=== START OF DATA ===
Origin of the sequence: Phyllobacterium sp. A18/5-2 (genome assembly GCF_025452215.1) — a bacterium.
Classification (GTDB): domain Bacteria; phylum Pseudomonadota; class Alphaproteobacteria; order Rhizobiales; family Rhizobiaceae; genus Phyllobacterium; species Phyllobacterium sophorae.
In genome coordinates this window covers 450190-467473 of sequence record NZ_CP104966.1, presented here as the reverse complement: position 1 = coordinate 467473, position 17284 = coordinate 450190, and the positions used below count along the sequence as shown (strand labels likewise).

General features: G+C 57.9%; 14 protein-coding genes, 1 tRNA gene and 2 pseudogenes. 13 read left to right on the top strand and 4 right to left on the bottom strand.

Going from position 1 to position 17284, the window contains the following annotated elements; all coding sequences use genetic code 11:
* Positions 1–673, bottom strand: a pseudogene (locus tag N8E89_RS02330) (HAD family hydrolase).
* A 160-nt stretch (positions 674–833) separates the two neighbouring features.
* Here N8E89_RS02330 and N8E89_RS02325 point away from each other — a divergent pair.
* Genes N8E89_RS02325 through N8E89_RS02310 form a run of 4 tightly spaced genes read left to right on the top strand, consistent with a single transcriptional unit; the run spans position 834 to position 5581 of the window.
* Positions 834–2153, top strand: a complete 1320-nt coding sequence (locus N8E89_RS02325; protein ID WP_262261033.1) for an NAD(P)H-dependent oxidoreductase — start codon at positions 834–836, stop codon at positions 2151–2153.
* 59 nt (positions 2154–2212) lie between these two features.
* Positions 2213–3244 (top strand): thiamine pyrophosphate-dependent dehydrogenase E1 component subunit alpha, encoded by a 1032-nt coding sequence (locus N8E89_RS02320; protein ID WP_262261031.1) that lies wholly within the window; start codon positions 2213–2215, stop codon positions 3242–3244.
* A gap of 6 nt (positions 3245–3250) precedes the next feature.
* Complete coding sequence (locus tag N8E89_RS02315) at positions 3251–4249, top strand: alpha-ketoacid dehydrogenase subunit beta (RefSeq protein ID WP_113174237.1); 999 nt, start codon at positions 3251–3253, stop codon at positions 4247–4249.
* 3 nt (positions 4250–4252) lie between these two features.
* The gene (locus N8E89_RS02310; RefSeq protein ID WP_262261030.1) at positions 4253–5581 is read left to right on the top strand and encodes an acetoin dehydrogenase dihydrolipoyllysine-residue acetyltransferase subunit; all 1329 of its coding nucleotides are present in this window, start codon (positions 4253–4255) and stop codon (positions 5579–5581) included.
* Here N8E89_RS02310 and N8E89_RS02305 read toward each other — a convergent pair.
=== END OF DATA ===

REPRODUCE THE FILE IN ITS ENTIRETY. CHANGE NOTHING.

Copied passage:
Origin of the sequence: Phyllobacterium sp. A18/5-2 (genome assembly GCF_025452215.1) — a bacterium.
Classification (GTDB): domain Bacteria; phylum Pseudomonadota; class Alphaproteobacteria; order Rhizobiales; family Rhizobiaceae; genus Phyllobacterium; species Phyllobacterium sophorae.
In genome coordinates this window covers 450190-467473 of sequence record NZ_CP104966.1, presented here as the reverse complement: position 1 = coordinate 467473, position 17284 = coordinate 450190, and the positions used below count along the sequence as shown (strand labels likewise).

General features: G+C 57.9%; 14 protein-coding genes, 1 tRNA gene and 2 pseudogenes. 13 read left to right on the top strand and 4 right to left on the bottom strand.

Going from position 1 to position 17284, the window contains the following annotated elements; all coding sequences use genetic code 11:
* Positions 1–673, bottom strand: a pseudogene (locus tag N8E89_RS02330) (HAD family hydrolase).
* A 160-nt stretch (positions 674–833) separates the two neighbouring features.
* Here N8E89_RS02330 and N8E89_RS02325 point away from each other — a divergent pair.
* Genes N8E89_RS02325 through N8E89_RS02310 form a run of 4 tightly spaced genes read left to right on the top strand, consistent with a single transcriptional unit; the run spans position 834 to position 5581 of the window.
* Positions 834–2153, top strand: a complete 1320-nt coding sequence (locus N8E89_RS02325; protein ID WP_262261033.1) for an NAD(P)H-dependent oxidoreductase — start codon at positions 834–836, stop codon at positions 2151–2153.
* 59 nt (positions 2154–2212) lie between these two features.
* Positions 2213–3244 (top strand): thiamine pyrophosphate-dependent dehydrogenase E1 component subunit alpha, encoded by a 1032-nt coding sequence (locus N8E89_RS02320; protein ID WP_262261031.1) that lies wholly within the window; start codon positions 2213–2215, stop codon positions 3242–3244.
* A gap of 6 nt (positions 3245–3250) precedes the next feature.
* Complete coding sequence (locus tag N8E89_RS02315) at positions 3251–4249, top strand: alpha-ketoacid dehydrogenase subunit beta (RefSeq protein ID WP_113174237.1); 999 nt, start codon at positions 3251–3253, stop codon at positions 4247–4249.
* 3 nt (positions 4250–4252) lie between these two features.
* The gene (locus N8E89_RS02310; RefSeq protein ID WP_262261030.1) at positions 4253–5581 is read left to right on the top strand and encodes an acetoin dehydrogenase dihydrolipoyllysine-residue acetyltransferase subunit; all 1329 of its coding nucleotides are present in this window, start codon (positions 4253–4255) and stop codon (positions 5579–5581) included.
* Here N8E89_RS02310 and N8E89_RS02305 read toward each other — a convergent pair.